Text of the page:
makes 6 small or 4 large servings
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What’s in it:
2 tablespoons coconut oil
1 onion (yellow or vidalia), chopped
1-2 teaspoons (depending on preference) grated fresh ginger
4 garlic cloves, minced
3 cups low sodium vegetable broth
1 butternut squash, peeled and cubed (about 5 cups)
1 14-oz can light coconut milk
1/4 cup red curry paste
1/4 tsp. salt, plus more, to taste
Juice from 1 fresh lime
Toppings: Cilantro leaves, chopped peanuts, pomegranate seeds

How to make it:
1. In a large pot over medium heat, head the coconut oil.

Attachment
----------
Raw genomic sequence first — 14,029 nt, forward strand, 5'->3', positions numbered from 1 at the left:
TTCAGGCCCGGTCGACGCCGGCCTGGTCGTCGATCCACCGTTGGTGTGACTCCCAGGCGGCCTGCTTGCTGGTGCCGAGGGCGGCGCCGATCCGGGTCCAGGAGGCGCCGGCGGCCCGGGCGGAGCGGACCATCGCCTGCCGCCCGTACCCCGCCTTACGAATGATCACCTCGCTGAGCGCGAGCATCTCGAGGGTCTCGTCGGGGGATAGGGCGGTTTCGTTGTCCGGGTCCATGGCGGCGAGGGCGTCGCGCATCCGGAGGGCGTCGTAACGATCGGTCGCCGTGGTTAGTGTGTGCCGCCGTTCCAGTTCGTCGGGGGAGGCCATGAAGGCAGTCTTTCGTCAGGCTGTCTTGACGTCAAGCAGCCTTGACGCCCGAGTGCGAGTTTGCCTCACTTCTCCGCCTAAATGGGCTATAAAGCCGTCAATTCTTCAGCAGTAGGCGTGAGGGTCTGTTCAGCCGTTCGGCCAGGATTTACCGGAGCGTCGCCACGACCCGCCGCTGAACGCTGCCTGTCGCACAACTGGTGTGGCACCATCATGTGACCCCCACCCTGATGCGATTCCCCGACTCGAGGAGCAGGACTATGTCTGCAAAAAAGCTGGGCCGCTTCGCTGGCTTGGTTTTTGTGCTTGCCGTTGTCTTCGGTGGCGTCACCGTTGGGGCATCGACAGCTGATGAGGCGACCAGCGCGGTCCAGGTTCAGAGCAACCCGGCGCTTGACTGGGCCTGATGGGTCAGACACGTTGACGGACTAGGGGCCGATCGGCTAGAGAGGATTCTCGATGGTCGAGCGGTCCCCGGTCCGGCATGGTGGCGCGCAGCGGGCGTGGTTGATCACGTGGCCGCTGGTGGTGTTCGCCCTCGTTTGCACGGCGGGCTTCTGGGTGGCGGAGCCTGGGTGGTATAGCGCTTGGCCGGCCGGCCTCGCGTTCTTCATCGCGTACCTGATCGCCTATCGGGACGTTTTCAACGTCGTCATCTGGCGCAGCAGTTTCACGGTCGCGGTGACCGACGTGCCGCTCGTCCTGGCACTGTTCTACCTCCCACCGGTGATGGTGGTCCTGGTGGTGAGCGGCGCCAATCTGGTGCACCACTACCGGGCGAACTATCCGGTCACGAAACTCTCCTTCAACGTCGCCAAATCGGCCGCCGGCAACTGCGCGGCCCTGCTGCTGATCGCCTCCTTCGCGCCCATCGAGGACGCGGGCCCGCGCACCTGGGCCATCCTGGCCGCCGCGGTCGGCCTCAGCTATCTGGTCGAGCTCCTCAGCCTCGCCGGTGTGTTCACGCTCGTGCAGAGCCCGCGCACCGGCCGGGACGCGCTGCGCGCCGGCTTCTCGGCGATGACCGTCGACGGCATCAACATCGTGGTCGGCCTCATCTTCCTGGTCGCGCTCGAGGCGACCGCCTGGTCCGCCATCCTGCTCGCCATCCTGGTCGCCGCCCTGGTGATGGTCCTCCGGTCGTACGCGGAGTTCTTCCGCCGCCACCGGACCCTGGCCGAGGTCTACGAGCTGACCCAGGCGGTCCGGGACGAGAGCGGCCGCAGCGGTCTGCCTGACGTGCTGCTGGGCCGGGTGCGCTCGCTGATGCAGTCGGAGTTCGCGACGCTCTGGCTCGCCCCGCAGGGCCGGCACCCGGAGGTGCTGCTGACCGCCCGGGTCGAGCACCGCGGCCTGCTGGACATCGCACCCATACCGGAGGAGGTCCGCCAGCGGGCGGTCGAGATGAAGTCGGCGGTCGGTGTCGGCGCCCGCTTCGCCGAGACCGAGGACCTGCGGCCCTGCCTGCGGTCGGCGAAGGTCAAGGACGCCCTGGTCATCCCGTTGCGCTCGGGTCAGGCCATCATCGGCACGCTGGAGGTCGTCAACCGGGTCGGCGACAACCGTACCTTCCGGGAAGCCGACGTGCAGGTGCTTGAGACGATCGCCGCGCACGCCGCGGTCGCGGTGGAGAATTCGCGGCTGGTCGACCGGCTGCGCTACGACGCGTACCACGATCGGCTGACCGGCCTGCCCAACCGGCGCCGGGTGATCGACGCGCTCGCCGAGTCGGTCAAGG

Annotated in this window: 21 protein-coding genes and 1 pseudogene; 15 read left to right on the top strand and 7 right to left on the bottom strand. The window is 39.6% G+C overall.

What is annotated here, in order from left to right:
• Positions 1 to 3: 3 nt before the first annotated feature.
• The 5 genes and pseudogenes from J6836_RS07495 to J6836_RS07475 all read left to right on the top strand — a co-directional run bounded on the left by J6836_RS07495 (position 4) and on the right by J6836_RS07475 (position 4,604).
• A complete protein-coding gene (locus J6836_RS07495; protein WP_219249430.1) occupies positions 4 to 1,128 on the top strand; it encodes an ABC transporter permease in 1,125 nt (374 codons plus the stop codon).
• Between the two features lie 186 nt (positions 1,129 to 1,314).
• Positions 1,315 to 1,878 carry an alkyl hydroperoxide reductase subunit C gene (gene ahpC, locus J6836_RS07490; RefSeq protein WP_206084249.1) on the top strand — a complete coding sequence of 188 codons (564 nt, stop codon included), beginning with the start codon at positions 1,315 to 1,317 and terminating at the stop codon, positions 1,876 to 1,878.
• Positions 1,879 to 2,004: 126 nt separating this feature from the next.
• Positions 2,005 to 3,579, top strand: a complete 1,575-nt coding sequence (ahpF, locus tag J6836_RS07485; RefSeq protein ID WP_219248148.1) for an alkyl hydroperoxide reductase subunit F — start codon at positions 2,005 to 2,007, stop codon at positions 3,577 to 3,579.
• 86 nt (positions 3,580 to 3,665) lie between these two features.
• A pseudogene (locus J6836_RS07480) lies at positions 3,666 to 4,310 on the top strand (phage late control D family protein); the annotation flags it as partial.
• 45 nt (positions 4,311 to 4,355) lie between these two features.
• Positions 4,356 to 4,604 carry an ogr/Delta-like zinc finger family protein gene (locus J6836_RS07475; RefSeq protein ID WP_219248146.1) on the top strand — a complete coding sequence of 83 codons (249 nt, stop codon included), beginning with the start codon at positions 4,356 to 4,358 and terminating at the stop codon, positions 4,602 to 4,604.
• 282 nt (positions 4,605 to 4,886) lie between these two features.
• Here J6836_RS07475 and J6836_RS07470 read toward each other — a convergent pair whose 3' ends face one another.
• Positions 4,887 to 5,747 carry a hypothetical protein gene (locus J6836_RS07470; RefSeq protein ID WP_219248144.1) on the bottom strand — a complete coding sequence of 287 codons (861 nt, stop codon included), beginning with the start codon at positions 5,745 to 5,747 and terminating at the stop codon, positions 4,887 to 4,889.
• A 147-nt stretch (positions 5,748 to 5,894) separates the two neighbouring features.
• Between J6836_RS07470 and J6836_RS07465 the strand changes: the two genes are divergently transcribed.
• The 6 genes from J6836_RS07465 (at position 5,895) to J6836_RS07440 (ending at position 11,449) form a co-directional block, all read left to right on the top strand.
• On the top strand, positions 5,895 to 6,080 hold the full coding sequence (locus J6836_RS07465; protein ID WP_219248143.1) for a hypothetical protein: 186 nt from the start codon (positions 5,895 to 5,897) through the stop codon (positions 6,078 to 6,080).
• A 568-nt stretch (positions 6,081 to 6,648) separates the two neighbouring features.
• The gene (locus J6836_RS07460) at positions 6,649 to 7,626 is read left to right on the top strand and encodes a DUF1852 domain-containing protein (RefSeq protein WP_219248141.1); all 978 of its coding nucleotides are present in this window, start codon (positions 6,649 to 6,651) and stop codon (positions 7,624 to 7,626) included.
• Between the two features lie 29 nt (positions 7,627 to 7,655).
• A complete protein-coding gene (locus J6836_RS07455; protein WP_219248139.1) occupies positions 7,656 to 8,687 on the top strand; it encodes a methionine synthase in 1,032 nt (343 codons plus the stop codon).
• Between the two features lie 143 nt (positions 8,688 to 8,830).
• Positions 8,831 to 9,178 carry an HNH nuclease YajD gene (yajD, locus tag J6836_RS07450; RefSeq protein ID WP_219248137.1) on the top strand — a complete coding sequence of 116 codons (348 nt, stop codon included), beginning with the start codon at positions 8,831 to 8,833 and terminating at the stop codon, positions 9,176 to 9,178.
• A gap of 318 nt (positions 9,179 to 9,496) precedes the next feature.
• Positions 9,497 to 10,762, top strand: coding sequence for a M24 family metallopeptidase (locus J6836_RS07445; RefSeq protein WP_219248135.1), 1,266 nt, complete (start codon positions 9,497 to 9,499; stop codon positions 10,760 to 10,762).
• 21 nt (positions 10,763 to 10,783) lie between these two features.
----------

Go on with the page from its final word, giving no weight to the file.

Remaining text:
2. When it’s melted, add the onions and garlic and cook until softened, about 5 minutes.
3. Add the ginger and curry paste, and cook for another 3 minutes, stirring frequently.
4. Add the squash cubes and vegetable broth. Increase the heat to high and bring to a boil. Reduce heat, cover and simmer until the squash is softened, about 20 minutes.
5. Let it cool slightly, and blend the soup until smooth (using an immersion blender or by transferring to a blender).
6. Return mixture to the pot and stir in coconut milk, lime juice, and salt (adding more to taste). Cook the soup on medium/low for another 10 minutes until it’s warm throughout.
7. Serve topped with peanuts, pomegranate seeds, and cilantro leaves. Enjoy!
You can store leftovers in the fridge for about a week, or freeze extra portions for your winter hibernation that we all know is coming.
Stay warm!

May 272014